From the Command Sergeant Major


I was thinking about what I would write for my next Griffon article when I received an e-mail from Mrs. Paula James, the SHARP Program Manager for the 108th Training Command. Paula reminded me that April is Sexual Assault Awareness and Prevention Month. So I decided this was the topic I would write an article on since it is one of the top issues the Army faces today.

Army Values have been instilled in each and every one of us since we joined the Army and is really nothing new. Since we were young, our parents have taught us right from wrong, how to behave and how to show respect to others. They taught us mannerisms and all about telling the truth.

They were doing everything they could to prepare us for the future. They shared many of life’s greatest experiences with us to ensure we made the right decisions and helped us avoid mistakes they may have made. Then we entered the Army and the process started all over again.

We sit through many Army Values classes. We see Army Value posters everywhere and we are lectured constantly on how to conduct ourselves as professionals both on duty as well as off duty. So you would assume we would know how to always do what’s right and what’s expected of us, but there are many Soldiers today putting themselves in compromising situations. Situations that can affect their military careers as well as their life.

SHARP (Sexual Harassment/Assault Response & Prevention) is the program to help combat the very serious issue of sexual harassment and assault that affects many of our Soldiers today. Making derogatory comments and unwanted gestures are violations of the Army Values that we should be living by. Respecting others is something we do very well in the Army, whether it’s Soldiers or civilians. So why would we disrespect our fellow Soldiers who might be sharing a foxhole with us one day or even a civilian who supports us and treats us with dignity and respect.

It just doesn’t make any sense. Every time a Soldier makes derogatory comments, makes unwelcomed gestures or advances towards someone, or even sexually assaults another person, they are jeopardizing their military career as well as potentially ruining their life!  We need to stand up and take action against the individuals who place themselves in these unfortunate situations.

Sergeant Major of the Army Dailey said at one of our conferences, we should have the attitude of ‘Not in My Squad!” Meaning we should ensure we look out for each other as ‘Battle Buddies’ are supposed to and do whatever we can to prevent any and all types of sexual harassment.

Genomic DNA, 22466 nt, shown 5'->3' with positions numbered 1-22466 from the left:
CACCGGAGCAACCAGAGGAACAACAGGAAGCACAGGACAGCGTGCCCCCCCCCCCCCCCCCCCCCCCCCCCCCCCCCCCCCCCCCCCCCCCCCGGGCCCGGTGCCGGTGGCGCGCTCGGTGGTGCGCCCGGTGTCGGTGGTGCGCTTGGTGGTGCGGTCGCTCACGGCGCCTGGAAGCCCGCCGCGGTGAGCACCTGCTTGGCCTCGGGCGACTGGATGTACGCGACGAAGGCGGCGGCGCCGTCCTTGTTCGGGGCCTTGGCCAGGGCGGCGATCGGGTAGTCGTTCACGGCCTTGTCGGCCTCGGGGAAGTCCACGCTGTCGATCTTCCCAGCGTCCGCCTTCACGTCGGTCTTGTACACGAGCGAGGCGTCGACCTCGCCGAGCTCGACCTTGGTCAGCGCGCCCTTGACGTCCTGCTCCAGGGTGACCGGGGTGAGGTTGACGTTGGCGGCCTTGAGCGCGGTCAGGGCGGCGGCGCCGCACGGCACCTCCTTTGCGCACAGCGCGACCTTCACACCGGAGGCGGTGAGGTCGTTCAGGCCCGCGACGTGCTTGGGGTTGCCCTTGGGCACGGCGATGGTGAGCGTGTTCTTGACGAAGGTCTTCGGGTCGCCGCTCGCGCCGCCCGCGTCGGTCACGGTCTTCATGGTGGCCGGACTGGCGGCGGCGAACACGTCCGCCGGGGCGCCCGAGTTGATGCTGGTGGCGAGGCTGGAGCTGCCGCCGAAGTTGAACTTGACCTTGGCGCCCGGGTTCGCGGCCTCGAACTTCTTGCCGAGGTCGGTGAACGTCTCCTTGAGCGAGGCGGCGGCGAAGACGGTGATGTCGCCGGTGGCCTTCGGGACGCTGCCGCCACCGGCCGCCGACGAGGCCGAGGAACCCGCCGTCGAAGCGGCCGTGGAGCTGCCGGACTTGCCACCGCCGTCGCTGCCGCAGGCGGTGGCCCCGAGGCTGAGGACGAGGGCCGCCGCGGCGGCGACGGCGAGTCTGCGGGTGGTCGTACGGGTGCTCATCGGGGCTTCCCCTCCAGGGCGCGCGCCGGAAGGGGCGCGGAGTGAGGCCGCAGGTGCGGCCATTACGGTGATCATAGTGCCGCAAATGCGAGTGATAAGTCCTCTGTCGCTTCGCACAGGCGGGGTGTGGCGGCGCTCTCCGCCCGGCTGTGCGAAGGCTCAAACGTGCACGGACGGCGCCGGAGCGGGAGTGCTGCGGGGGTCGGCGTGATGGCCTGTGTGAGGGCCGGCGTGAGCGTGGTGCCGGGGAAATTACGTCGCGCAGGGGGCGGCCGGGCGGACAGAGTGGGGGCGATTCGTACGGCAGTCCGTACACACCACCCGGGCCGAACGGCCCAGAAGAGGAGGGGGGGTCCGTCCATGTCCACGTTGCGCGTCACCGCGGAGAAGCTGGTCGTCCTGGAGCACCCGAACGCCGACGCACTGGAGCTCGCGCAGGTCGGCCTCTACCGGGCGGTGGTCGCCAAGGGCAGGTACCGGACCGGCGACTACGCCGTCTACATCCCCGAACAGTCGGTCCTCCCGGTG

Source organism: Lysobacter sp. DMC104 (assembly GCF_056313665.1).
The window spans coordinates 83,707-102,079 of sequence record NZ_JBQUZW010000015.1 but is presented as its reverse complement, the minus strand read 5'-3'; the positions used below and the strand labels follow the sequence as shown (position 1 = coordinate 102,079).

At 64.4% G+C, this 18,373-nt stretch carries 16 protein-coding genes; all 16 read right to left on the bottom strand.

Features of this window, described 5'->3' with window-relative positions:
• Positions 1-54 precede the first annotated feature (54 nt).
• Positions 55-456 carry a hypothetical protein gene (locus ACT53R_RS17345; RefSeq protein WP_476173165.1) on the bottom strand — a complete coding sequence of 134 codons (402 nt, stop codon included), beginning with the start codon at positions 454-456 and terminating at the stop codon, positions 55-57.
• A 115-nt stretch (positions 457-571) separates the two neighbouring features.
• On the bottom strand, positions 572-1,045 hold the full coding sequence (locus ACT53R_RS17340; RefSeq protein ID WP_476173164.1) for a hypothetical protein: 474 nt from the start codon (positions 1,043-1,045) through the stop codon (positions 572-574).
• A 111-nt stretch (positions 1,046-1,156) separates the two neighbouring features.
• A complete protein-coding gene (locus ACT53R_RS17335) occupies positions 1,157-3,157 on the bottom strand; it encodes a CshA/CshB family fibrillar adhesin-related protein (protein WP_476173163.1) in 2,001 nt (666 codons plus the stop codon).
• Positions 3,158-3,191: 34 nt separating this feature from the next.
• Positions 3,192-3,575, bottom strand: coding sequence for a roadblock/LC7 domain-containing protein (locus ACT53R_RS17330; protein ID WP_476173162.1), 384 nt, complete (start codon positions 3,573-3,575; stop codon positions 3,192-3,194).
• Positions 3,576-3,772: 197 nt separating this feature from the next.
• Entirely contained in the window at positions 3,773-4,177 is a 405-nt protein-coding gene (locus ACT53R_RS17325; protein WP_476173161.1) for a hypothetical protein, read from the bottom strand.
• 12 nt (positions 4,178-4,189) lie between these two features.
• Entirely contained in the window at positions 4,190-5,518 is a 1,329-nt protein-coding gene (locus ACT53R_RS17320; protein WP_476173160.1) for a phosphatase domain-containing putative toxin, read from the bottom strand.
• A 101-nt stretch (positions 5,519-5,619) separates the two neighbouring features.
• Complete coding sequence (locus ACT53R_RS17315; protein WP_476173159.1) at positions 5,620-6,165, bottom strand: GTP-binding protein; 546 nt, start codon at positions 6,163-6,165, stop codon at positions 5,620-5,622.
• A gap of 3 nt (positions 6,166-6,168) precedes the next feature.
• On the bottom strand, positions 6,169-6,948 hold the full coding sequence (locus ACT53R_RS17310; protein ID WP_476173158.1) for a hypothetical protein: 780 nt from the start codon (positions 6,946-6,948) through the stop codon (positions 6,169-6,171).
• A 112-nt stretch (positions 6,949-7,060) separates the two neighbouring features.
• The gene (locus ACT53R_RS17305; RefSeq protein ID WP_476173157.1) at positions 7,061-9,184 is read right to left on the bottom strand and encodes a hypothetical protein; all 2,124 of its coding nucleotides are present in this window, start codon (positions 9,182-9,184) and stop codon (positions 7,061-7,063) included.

This isn’t just a green tab responsibility, but the responsibility of every Soldier. Soldiers who usually get accused of sexual harassment always have an excuse for their behavior. As far as I’m concerned, there are no excuses. Not even the excuse “I had a little too much to drink”. And so I have a solution for that. If you decide to consume alcohol, whether with a designated driver or not, limit yourself to no more than two or three beverages. Nothing good has ever come out of being intoxicated.

Hazing and initiations are also violations of Army Values and do nothing to welcome a new Soldier into a unit except to make them think he or she has been assigned to an unprofessional and unsafe organization.

If you involve yourself in situations like this because others do it or because it was done to you, it does not make it right. A new Soldier has enough things on his or her mind then having to fear the Soldiers who are supposed to be part of the team they joined. I ask that if these ‘illegal’ activities are taking place in your unit, show Personal Courage and stand up as a leader and stop it.

The United States has enough adversaries, the Soldiers wearing the same uniform as you should not be one of them. You have too much going for you. Count your accomplishments and where you are and where you want to be and then decide if everything you have done so far is worth throwing it all away.

I honestly and sincerely love being a Soldier. I care tremendously about every Soldier who serves in this great Army (as well as any of the branches of the military) and want to do whatever I can to keep them out of harm’s way. I want to ensure I am doing everything I possibly can to protect them. I want to ensure I’ve done everything I can to help every Soldier succeed. Because every Soldier is my responsibility.

In closing, I ask that each of us, whether an officer, an NCO or a private, do everything we can to assist and support Mrs. Paula James in SHARP awareness and do our part in eliminating sexual harassment in our Army.

First in Training


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